An opportunity to talk about gun laws? Not a chance.

September 17, 2013 10:14:43 AM



Can we talk about gun violence now? 


Of course not.  


Since details of Monday's murderous attack at the Washington Navy Yard are still emerging, it would be premature to use the tragic event, which took the lives of 12 innocents and the gunman, as the basis for a real conversation about the gun violence problem in the U.S. 


Sadly, there are plenty of other examples that are available, 8,168 of them by one estimate.  


Slate magazine began keeping a running toll of firearm deaths since the Newtown massacre in December. Beginning with those 26 deaths -- which included 20 schoolchildren -- the total, including the 12 who died Monday, now stands at 8,180. 


That's more than 5,000 more victims than the death toll from 9/11 and almost 2,500 more deaths than the U.S. military has suffered in 12-year War on Terror that came after those attacks. 


And that's just in the last eight months. 


As the debate heated up over what America's response should be to the "red line" crossed by Syria in its use of chemical weapons on its citizens, it became very clear that Americans are sick of war, sick of sacrificing our brave soldiers. 


But we do not appear to be sufficiently sick of the carnage we routinely see around us, apparently. 


At least, we are not sick enough of it to treat it as an issue that transcends politics and the big-money interests that align on either side of the faux debate.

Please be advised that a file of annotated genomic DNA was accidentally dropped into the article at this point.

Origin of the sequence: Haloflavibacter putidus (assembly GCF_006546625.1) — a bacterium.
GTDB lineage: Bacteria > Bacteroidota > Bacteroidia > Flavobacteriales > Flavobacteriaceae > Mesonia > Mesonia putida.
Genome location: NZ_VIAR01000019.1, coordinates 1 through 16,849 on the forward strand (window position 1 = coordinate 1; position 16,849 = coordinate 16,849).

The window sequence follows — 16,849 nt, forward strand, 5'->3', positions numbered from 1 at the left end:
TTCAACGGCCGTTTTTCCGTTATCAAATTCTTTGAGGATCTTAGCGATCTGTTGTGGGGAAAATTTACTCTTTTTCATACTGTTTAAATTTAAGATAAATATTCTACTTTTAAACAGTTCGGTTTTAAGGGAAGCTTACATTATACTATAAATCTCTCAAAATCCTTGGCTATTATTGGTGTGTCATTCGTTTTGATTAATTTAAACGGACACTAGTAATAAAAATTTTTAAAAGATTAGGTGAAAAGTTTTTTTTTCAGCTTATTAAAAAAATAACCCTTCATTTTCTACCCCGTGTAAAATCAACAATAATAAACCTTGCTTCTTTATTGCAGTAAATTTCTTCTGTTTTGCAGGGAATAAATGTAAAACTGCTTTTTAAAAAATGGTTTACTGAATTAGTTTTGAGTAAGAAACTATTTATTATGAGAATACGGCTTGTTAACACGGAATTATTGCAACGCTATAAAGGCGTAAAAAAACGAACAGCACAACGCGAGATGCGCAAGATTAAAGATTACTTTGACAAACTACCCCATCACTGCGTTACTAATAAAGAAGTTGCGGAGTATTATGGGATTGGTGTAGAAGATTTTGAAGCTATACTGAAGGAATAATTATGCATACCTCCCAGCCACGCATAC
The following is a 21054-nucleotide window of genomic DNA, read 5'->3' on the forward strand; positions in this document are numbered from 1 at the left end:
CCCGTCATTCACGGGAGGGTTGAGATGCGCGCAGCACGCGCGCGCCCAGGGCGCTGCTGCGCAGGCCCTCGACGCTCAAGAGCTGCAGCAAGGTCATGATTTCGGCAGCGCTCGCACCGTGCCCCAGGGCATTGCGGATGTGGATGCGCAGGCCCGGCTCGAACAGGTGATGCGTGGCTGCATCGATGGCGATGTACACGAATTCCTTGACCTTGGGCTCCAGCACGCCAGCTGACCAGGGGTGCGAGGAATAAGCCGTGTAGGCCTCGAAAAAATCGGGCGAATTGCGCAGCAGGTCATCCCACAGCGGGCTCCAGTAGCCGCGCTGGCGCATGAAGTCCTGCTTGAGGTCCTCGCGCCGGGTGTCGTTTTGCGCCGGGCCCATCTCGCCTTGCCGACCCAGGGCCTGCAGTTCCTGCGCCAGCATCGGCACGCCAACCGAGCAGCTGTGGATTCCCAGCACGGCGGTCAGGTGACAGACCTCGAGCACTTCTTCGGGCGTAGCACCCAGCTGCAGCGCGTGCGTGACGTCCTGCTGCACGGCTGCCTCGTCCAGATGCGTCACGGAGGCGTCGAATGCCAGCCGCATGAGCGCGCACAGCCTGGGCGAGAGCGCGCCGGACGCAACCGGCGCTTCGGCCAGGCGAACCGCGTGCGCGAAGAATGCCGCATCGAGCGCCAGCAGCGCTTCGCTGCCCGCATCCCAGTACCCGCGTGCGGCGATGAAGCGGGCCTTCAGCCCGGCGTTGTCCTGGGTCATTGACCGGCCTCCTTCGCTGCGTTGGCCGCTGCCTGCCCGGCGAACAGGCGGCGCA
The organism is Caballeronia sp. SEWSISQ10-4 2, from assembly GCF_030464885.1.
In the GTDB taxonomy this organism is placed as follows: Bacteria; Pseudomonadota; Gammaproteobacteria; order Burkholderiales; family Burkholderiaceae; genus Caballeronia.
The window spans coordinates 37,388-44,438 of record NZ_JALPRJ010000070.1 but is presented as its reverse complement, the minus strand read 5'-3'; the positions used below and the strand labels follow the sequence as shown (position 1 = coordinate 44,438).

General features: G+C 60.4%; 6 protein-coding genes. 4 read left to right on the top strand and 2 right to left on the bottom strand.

Even the most modest of efforts for some reasonable changes to gun laws has been met with blistering criticism. 


Of course, here in Mississippi some changes have been made to gun laws since Newtown. Our politicians have made guns more easily accessible and less regulated. Even the hint of some revision to ensure criminals or the mentally unstable do not have free and easy access to guns is condemned as an assault on the Second Amendment.  


It leaves us to wonder: What is the threshold of slaughter that will compel us to a real conversation, and a real solution? 


Should we be content to live in a society where random massacres are to be expected? 


Shall the right to keep and bear arms without any limitations, modifications or compromises continue to be preeminent over that right to life, liberty and the pursuit of happiness that a 1,000 Americans forfeit each month to violent death at the hand of a gun? 


What amount of innocent blood is required to stir the national conscience? 


Can we talk about gun violence now? 


Of course not. 


Twelve more innocent people were slaughtered Monday. 


The band plays on. 


And the tune is "Taps."